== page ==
12. 12. Heat sources         natural artificial Upper – energy is absorbed, the exergy is low Lower – determine application of the heat pump, high exergy In perferct case – isothermal heat source, losses are neglected. Pompy ciepła 12
  13. 13. Lower heat source Lower heat source – defines the pump type and determines its application. It should have clearly defined qualitative and quantitative properties: Qualitative Quantitative temperature and its changes in time availability exergy and its changes in time corrosion potential investment and operational cost Pompy ciepła 13
  14. 14. Heat source Typically small heat pumps are installed in houses with sources:   Air   Ground   Solar energy Abosrption of energy cannot influence other users of the source. Sometimes, but not often:   Underground water reservoirs   Wells If available:   Rivers   Lakes   Seas Pompy ciepła 14
  15. 15. Heat source Heat pumps are generally much more expensive than other heating systems, but in the long range they can save considerable amount of money, because they could significantly lower heating bills. The most common energy sources of heat pumps are:   Atmospheric air   Water   Soil (geothermal)   Waste heat The COP of heat pumps is between 1.5 to 4 depending on the particular system and its energy source. Refrigeration and Criogenics 15
  16. 16. Heat source The energy cannot be transfered from high temprature source due to the losses during transport. Lower heat source has to be present at the location of installation. This is important for large installations as well. Some special heat sources – require anti-corrosion materials   Salty underground water reservoirs   Sea water   Vapor in a drying room   Presence of SO2 i CO2 + condensation of humidity Sometimes it is a significant economic problem. Pompy ciepła 16
  17. 17. Heat source       The higher the temperature – the more efficient and reliable heat pump The changes during the year, month and evern during the day, has to be taken under consideration when evaluating heat pump capabilities. It is necessary to determine sources coherence, especially:   Possible significant temperature changes.   If the availability meets the demand. Pompy ciepła 17
  18. 18. Coherent and incoherent heat sources   Coherent heat source – gives more heat when this heat is really needed. Incoherent heat source – gives more heat when the demand for heat is lower, eg. The Sun is incoherent… in winter when demand is higher, the density of energy provided by the Sun is lower. 100 Ilość energii słonecznej %   90 80 70 60 50 40 30 20 10 0 Sty Lut Mar Kwi Maj Cze Lip Pompy ciepła Sie Wrz Paź Lis Gru 18
  19. 19. Heat sources Artificial – the heat is a result of some technological process (the temperature 290-350 K, sometimes higher, not depended on the year period) The most of natural heat sources is incoherent (air, water, earth) Cost – investment, operation, maintenance: For 20 kW:   Air 1250 EUR   Water from the well 2500 EUR   Ground 500 EUR   Solar energy 750 EUR   Typical cost of deep drilling 5000 EUR / 1 m It is very hard to determine costs related to the artificial heat sources. Pompy ciepła 19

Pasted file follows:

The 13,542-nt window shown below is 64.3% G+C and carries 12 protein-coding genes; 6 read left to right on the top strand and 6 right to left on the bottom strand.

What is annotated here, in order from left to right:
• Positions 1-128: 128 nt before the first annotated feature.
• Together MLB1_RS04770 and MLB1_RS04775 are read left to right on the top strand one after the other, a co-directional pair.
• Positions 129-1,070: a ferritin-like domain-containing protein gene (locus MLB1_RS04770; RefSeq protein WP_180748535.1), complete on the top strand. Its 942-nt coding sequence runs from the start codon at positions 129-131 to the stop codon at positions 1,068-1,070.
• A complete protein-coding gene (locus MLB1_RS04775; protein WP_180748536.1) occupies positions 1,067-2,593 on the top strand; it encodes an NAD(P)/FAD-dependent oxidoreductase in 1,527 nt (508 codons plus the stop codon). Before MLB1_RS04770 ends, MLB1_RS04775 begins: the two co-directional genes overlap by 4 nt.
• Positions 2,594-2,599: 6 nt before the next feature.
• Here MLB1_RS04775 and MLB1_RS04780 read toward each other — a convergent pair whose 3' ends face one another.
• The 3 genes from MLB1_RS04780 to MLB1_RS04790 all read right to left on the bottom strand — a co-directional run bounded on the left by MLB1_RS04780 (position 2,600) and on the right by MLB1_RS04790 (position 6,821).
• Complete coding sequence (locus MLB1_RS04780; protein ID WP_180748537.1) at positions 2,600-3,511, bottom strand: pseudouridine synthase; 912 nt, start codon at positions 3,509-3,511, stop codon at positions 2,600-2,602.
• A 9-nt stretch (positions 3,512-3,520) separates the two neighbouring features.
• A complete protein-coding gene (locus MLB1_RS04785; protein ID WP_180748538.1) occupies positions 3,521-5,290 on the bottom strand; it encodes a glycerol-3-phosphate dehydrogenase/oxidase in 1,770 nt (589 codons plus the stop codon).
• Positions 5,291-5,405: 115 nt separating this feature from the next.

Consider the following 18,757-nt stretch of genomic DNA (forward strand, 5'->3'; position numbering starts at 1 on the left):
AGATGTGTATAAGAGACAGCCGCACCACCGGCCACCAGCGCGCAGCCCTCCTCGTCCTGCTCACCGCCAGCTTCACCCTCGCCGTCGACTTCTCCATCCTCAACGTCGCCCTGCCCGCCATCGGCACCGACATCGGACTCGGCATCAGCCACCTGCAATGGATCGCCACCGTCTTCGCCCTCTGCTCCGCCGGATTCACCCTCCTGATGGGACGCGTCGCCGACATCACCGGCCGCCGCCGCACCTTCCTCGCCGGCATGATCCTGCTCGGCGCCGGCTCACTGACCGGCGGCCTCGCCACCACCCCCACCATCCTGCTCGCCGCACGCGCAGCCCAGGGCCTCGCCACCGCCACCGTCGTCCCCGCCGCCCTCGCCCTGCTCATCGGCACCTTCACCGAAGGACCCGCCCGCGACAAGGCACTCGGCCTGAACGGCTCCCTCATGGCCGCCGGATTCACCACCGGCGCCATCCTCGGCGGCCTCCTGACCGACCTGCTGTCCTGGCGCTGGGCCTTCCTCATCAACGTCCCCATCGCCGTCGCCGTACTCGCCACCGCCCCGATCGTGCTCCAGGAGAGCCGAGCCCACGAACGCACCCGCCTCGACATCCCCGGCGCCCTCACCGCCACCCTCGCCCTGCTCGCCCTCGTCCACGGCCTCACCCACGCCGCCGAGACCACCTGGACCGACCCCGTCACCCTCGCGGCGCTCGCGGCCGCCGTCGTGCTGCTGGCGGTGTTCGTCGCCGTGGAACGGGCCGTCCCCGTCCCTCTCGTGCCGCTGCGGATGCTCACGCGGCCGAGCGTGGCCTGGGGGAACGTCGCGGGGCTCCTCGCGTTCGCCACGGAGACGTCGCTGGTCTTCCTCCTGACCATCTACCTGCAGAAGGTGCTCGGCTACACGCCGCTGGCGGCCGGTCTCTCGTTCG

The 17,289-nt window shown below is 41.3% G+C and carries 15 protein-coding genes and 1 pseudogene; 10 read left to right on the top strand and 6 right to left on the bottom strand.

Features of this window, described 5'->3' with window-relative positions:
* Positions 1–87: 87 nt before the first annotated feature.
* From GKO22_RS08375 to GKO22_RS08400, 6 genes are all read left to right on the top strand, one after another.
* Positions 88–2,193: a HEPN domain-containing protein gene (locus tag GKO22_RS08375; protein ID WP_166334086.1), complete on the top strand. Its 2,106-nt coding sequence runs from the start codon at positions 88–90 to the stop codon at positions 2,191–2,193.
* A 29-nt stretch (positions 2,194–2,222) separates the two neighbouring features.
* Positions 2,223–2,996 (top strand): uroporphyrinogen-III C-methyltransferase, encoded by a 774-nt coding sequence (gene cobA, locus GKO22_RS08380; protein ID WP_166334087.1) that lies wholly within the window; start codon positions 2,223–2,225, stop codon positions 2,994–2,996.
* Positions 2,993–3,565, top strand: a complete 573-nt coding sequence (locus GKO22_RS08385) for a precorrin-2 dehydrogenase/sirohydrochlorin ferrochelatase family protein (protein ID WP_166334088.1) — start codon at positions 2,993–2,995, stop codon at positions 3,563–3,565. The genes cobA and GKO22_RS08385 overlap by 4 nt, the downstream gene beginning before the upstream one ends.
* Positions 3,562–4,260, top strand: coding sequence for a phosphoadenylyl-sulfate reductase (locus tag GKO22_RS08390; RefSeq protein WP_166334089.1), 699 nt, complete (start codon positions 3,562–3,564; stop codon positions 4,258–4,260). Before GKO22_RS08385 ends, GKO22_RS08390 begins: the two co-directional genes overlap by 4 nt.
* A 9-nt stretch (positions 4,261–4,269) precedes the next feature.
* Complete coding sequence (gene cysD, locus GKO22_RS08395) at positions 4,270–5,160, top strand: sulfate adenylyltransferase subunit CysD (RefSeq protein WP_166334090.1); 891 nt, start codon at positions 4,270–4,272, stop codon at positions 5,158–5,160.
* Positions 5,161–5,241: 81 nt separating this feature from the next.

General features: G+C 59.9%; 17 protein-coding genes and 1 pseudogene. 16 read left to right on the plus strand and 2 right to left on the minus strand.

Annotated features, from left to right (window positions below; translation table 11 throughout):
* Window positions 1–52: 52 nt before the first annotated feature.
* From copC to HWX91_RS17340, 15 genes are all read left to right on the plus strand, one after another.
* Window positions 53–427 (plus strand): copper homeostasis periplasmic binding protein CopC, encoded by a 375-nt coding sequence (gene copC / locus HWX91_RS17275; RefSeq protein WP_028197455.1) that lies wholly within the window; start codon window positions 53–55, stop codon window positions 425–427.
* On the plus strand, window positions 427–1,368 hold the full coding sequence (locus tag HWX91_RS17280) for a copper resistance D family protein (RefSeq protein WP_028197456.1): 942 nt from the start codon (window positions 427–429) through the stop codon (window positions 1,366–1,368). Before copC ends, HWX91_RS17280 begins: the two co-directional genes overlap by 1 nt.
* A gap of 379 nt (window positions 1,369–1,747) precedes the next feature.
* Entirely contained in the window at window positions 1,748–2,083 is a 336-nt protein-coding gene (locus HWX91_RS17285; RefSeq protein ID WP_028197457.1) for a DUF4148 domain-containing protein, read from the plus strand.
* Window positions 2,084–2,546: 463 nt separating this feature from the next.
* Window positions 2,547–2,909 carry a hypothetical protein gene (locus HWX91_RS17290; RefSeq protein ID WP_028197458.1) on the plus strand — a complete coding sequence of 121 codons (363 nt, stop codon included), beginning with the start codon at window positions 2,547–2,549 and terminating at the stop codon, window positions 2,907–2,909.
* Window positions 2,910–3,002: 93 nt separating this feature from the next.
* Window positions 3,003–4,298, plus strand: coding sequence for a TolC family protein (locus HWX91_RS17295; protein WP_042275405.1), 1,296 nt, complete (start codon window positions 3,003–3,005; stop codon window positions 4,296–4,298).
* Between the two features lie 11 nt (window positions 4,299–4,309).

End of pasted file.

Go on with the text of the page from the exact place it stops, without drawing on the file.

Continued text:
20. 20. Perfect heat source Properties of the perfect heat source:             Infinite heat capacity (renewable source) Possibly high and constant temperature Without contaminants and corrosion inductors Easily and cheaply acessed available at the location of installation coherent It doesn’t exist ! Pompy ciepła 20
  21. 21. Heat sources Secondary heat pumps Waste heat of industrial processes       •      Primary heat pumps Renewable energy sources Air Exhaust gases Exhaust fumes: from combustion of gases, from combustion of solid fuels. Condensate Vapor Water             Atmospheric air Groud Water: underground surface deep underground reservoirs urban Sun radiation Geotermal energy Wind energy Pompy ciepła 21
  22. 22. Air heat pump Refrigeration and Criogenics 22
  23. 23. Heat exchanger for ambient air Pompy ciepła 23
  24. 24. Atmospheric air Heating of the air at the inlet with solar energy. Pompy ciepła 24
  25. 25. Surface water reservoirs Surface water reservoirs can be used as a lower heat source of a large heat pump systems. Typically, we use energy resources of larger rivers and lakes. The energy stored in surface waters comes from the exchange between water and the air or ground. Even rivers with small flow can transport significant amounts of energy. We can use e.g. 1/5 of the flow with corresponding temperature drop of 5K> The energy can be absorbed at many locations along the river. Pompy ciepła 25
  26. 26. Surface water reservoirs Temperature distribution over the year: a) rivers 1 - Wisła (Kraków Bielany), 2 - Wisła (Warszawa Nadwilanówka), b) lakes: 1 - Mamry (Przystań), 2 - Myczkowice (Myczkowo) Pompy ciepła 26
  27. 27. Ground In the surface layer of the ground (about 10m deep), the heat of solar radiation and the heat exchanged with the atmosphere is accumulated. Deeper, more than 20m, both the energy from the Sun (radiation) and from the Earth is stored. At 10m depth, the temperature of the ground is constant, and typically 1K higher than the temperature of the air. The type of the ground determines its usefulness (sand, clay, gravel) and humidity (the higher, the better heat transfer ability). Typically, to abosrb the energy stored in the ground, ground heat exchanger are used (collectors). The shape and position of the collector, significantly influence heat transfer. Pompy ciepła 27
  28. 28. Ground An example of a ground heat exchanger for the heat pump.The pipes are installed 1-1,5 m below the surface. Pompy ciepła 28
  29. 29. Grunt Temperature difference between ground and year average. Pompy ciepła 29
  30. 30. Grunt Pompy ciepła 30
  31. 31. Grunt Pompy ciepła 31
  32. 32. Grunt Pompy ciepła 32
  33. 33. Grunt Pompy ciepła 33
  34. 34. Grunt Pompy ciepła 34
  35. 35. Grunt Pompy ciepła 35
  36. 36. Ground heat exchangers Refrigeration and Criogenics 36
  37. 37. Ground based heat pump installation Refrigeration and Criogenics 37
  38. 38. Heat pump - winter Refrigeration and Criogenics 38
  39. 39. Heat pump – summer Refrigeration and Criogenics 39